CONTEMPORARY FLOWER ARRANGING - FLOWER ARRANGING

Contemporary flower arranging - Flower bulbs to plant in spring - Small flower tattoos.

Contemporary Flower Arranging


contemporary flower arranging
    flower arranging
  • Floristry is the general term used to describe the professional floral trade. It encompasses flower care and handling, floral design or flower arranging, merchandising, and display and flower delivery. Wholesale florists sell bulk flowers and related supplies to professionals in the trade.
  • (in  floral decoration: Techniques)
    contemporary
  • a person of nearly the same age as another
  • Living or occurring at the same time
  • Dating from the same time
  • characteristic of the present; "contemporary trends in design"; "the role of computers in modern-day medicine"
  • belonging to the present time; "contemporary leaders"
  • Belonging to or occurring in the present
contemporary flower arranging - First Arrangement,
First Arrangement, Art Poster by Harrison Rucker
First Arrangement, Art Poster by Harrison Rucker
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Flowers, Coventry Cathedral
Flowers, Coventry Cathedral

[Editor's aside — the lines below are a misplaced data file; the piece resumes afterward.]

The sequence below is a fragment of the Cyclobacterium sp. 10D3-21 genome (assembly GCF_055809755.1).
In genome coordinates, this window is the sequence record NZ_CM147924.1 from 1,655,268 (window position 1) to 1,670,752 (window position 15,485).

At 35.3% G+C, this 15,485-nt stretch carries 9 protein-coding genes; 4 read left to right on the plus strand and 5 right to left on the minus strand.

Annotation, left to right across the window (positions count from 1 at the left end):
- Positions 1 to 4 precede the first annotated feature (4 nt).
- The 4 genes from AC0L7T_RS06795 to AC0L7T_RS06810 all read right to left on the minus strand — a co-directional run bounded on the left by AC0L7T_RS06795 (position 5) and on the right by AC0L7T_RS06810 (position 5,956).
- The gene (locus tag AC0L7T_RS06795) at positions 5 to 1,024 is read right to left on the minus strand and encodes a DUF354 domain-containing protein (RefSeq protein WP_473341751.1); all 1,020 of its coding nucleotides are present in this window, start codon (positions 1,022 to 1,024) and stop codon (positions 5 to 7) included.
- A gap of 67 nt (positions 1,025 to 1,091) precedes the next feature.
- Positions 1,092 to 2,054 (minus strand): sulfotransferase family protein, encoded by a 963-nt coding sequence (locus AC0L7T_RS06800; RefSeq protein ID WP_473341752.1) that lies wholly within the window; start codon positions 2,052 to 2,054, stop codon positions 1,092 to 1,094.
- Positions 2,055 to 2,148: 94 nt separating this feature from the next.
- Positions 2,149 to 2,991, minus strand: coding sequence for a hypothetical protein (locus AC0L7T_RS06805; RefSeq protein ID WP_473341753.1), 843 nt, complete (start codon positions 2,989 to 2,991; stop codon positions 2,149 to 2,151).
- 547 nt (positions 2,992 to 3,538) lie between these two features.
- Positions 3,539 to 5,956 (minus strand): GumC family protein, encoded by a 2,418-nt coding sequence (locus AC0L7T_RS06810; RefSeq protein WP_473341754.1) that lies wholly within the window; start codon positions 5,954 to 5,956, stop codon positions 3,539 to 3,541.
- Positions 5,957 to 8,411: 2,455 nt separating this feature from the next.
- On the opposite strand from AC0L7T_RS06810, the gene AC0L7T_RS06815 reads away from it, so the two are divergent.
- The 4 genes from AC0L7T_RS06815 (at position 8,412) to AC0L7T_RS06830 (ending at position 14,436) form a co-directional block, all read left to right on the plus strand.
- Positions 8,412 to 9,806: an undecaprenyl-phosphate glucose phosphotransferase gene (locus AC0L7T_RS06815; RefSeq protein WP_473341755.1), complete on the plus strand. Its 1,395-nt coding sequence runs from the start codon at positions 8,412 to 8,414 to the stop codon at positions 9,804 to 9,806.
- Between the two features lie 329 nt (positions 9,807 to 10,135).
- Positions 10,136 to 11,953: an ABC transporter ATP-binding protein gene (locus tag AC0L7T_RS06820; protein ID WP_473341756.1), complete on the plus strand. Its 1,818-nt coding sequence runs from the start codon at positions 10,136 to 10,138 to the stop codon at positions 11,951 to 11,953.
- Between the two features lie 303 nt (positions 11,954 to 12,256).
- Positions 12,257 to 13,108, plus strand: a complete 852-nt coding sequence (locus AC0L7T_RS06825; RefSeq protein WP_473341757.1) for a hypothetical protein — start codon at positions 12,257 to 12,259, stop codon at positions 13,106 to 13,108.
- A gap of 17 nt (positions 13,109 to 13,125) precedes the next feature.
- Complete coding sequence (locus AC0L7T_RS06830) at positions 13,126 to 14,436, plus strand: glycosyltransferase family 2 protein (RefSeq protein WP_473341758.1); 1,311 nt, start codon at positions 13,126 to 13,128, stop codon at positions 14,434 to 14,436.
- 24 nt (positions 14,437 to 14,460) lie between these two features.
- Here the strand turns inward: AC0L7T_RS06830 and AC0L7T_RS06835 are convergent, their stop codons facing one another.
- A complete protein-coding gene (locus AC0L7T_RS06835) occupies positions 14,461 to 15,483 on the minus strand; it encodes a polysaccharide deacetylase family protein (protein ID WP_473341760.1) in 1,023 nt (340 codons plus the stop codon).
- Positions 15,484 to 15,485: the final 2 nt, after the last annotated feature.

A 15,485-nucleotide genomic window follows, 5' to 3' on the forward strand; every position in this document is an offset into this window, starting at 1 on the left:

The Swedish windows are located in the area immediately to the left of the great tapestry by the stairwell leading to the undercroft (and now adays the main visitor route into the cathedral). They were the gift of the people of Sweden and made in the country by artist Einar Forseth (who also designed the mosaic floor of the Chapel of Unity). The theme of the windows is the work of British missionaries in bringing the faith to Scandinavia, represented in the first three figurative windows, whilst the remaining two feature national and christian symbols. The bright colouring and style set them apart from the other, more painterly windows in the Cathedral. Coventry's Cathedral is a unique synthesis of old a new, born of wartime suffering and forged in the spirit of postwar optimism, famous for it's history and for being the most radically modern of Anglican cathedrals. Two cathedral's stand side by side, the ruins of the medieval building, destroyed by incendiary bombs in 1940 and the bold new building designed by Basil Spence and opened in 1962. It is a common misconception that Coventry lost it's first cathedral in the wartime blitz, but the bombs actually destroyed it's second; the original medieval cathedral was the monastic St Mary's, a large cruciform building believed to have been similar in appearance to Lichfield Cathedral (whose diocese it shared). Tragically it became the only English cathedral to be destroyed during the Reformation, after which it was quickly quarried away, leaving only scant fragments, but enough evidence survives to indicate it's rich decoration (some pieces displayed nearby in the Priory Visitors Centre). Foundations of it's apse were found during the building of the new cathedral in the 1950s, thus technically three cathedrals share the same site. The mainly 15th century St Michael's parish church became the seat of the new diocese of Coventry in 1918, and being one of the largest parish churches in the country it was upgraded to cathedral status without structural changes (unlike most 'parish church' cathedrals created in the early 20th century). It lasted in this role a mere 22 years before being burned to the ground in the 1940 Coventry Blitz, leaving only the outer walls and the magnificent tapering tower and spire (the extensive arcades and clerestoreys collapsed completely in the fire, precipitated by the roof reinforcement girders, installed in the Victorian restoration, that buckled in the intense heat). The determination to rebuild the cathedral in some form was born on the day of the bombing, however it wasn't until the mid 1950s that a competition was held and Sir Basil Spence's design was chosen. Spence had been so moved by experiencing the ruined church he resolved to retain it entirely to serve as a forecourt to the new church. He envisaged the two being linked by a glass screen wall so that the old church would be visible from within the new. Built between 1957-62 at a right-angle to the ruins, the new cathedral attracted controversy for it's modern form, and yet some modernists argued that it didn't go far enough, afterall there are echoes of the gothic style in the great stone-mullioned windows of the nave and the net vaulting (actually a free-standing canopy) within. What is exceptional is the way art has been used as such an integral part of the building, a watershed moment, revolutionising the concept of religious art in Britain. Spence employed some of the biggest names in contemporary art to contribute their vision to his; the exterior is adorned with Jacob Epstein's triumphant bronze figures of Archangel Michael (patron of the cathedral) vanquishing the Devil. At the entrance is the remarkable glass wall, engraved by John Hutton with strikingly stylised figures of saints and angels, and allowing the interior of the new to communicate with the ruin. Inside, the great tapestry of Christ in majesty surrounded by the evangelistic creatures, draws the eye beyond the high altar; it was designed by Graham Sutherland and was the largest tapestry ever made. However one of the greatest features of Coventry is it's wealth of modern stained glass, something Spence resolved to include having witnessed the bleakness of Chartres Cathedral in wartime, when all it's stained glass had been removed. The first window encountered on entering is the enormous 'chess-board' baptistry window filled with stunning abstract glass by John Piper & Patrick Reyntiens, a symphony of glowing colour. The staggered nave walls are illuminated by ten narrow floor to ceiling windows filled with semi-abstract symbolic designs arranged in pairs of dominant colours (green, red, multi-coloured, purple/blue and gold) representing the souls journey to maturity, and revealed gradually as one approaches the altar. This amazing project was the work of three designers lead by master glass artist Lawrence Lee of the Royal College of Art along with Keith New and Geoffrey Clarke (each artist